Determining the correct forum for any given dispute involving a Florida condo association or HOA can be confusing. Often times the board members, licensed managers and unit owners are unsure of where a dispute will be resolved if a party initiates formal legal action. Florida’s Condominium Act and HOA Act govern the procedures for community association disputes, and both Acts include arbitration, mediation and state court for resolving various issues. This blog post will provide an overview of the appropriate forum for both condo associations and HOAs to resolve certain disputes in Florida.
Arbitration: The Florida Condo Act, Section 718.1255(1), requires the following issues to be submitted to mandatory non-binding arbitration with the Florida Department of Business and Professional Regulation (“DBPR”):
- The authority of the board of directors to require any owner to take any action, or not to take any action, involving that owner’s unit or the appurtenances thereto;
- The authority of the board of directors to alter or add to a common area or element;
- The failure of an association to properly conduct elections;
- The failure of an association to give adequate notice of meetings or other actions;
- The failure of an association to properly conduct meetings;
- The failure of an association to allow inspection of its official records;
- The contesting of a plan of termination for a condominium;
- Disputes involving board member recalls. See Stat. § 718.112(2)(j)
State Court: Pursuant to the Florida Condo Act, Section 718.1255, the following disputes are not designated for arbitration and must be resolved through a state court:
- Title disputes for any unit or common element;
- The interpretation or enforcement of any warranty;
- The levy of a fee or assessment;
- The collection of an assessment levied against a party;
- The eviction or other removal of a tenant from a unit;
- Alleged breaches of fiduciary duty by one or more directors;
- Claims for damages to a unit based upon the alleged failure of the association to maintain the common elements or condominium property;
- Any challenge to a final order issued in arbitration;
- An action by a party to enforce an arbitration award in its favor.
- Actions to appoint a receiver to manage the association’s affairs. See Stat. § 718.1124(1).
Mediation: The Condo Act does not require mandatory mediation. However, for arbitration actions either party can request the arbitrator to refer the case to mediation, and if both parties agree to mediation, the arbitrator must refer the dispute to mediation. But even without agreement by the parties, the arbitrator, if he/she believes it is necessary, may refer a dispute to mediation at any time during the arbitration. Fla. Stat. § 718.1255(e).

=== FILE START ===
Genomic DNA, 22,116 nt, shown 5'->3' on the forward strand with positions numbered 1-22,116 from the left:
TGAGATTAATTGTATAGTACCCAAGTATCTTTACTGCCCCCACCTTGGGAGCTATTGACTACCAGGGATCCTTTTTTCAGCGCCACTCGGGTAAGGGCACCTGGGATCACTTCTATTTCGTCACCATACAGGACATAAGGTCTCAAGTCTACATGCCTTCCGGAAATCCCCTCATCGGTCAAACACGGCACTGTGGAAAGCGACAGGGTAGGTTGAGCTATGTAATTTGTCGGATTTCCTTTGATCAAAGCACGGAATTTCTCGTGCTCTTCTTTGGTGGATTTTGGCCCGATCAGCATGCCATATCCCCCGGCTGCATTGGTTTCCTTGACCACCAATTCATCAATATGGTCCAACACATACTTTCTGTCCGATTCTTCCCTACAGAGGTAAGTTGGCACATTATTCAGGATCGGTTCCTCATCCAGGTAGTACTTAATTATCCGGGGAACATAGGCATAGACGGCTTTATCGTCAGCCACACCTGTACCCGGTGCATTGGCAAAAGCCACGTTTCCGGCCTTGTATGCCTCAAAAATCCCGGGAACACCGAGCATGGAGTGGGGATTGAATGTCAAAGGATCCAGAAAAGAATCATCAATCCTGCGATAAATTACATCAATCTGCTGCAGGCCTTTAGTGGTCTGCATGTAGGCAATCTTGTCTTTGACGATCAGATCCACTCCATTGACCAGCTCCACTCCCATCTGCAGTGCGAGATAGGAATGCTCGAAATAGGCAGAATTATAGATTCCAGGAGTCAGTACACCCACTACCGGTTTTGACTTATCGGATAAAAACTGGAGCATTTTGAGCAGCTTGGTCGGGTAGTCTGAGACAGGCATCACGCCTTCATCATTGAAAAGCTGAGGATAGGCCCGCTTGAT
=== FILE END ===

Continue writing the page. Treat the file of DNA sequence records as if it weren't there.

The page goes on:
Arbitration: The Florida HOA Act, Section 720.311, requires the following issues to be submitted to mandatory non-binding arbitration with the DBPR:
- Disputes involving the recall of a board member;
- Election disputes.
Mandatory pre-suit mediation: The HOA Act differs from the Condo Act in that it requires mandatory mediation for the following types of disputes before any action can be filed in state court. See Fla. Stat. § 720.311(2)(a):
- The use of or changes to the parcel or the common areas and other covenant enforcement disputes;
- Disputes regarding amendments to the association documents;
- Disputes regarding meetings of the board and committees appointed by the board;
- Membership meetings not including election meetings;
- Disputes over access to the official records.
Pursuant to the HOA Act, any party who fails or refuses to participate in mandatory mediation is precluded from recovering its attorney’s fees and costs in any subsequent litigation involving the dispute. Fla. Stat. § 720.311(2)(b). If pre-suit mediation is unsuccessful, either party may file the unresolved dispute in state court or elect to enter into arbitration. Fla. Stat. § 720.311(2)(c).
State Court: According to the HOA Act, Section 720.311(2)(a), the following disputes are not designated for arbitration and must be resolved through a state court:
- The collection of any assessment, fine or other financial obligation, including attorney’s fees and costs;
- Any action to enforce a prior mediation settlement agreement between the parties;
- Actions for temporary injunctive relief;
- An action by a party to enforce an arbitration award in its favor;
- Property title disputes;
- Alleged breaches of fiduciary duty by one or more directors.
No matter whether you are an individual member or acting on behalf of the association, you should always consult with an attorney prior to initiating any legal action to determine the correct forum for your specific dispute, to identify any conditions precedent to commencing legal action and for assessing the potential risks of legal action.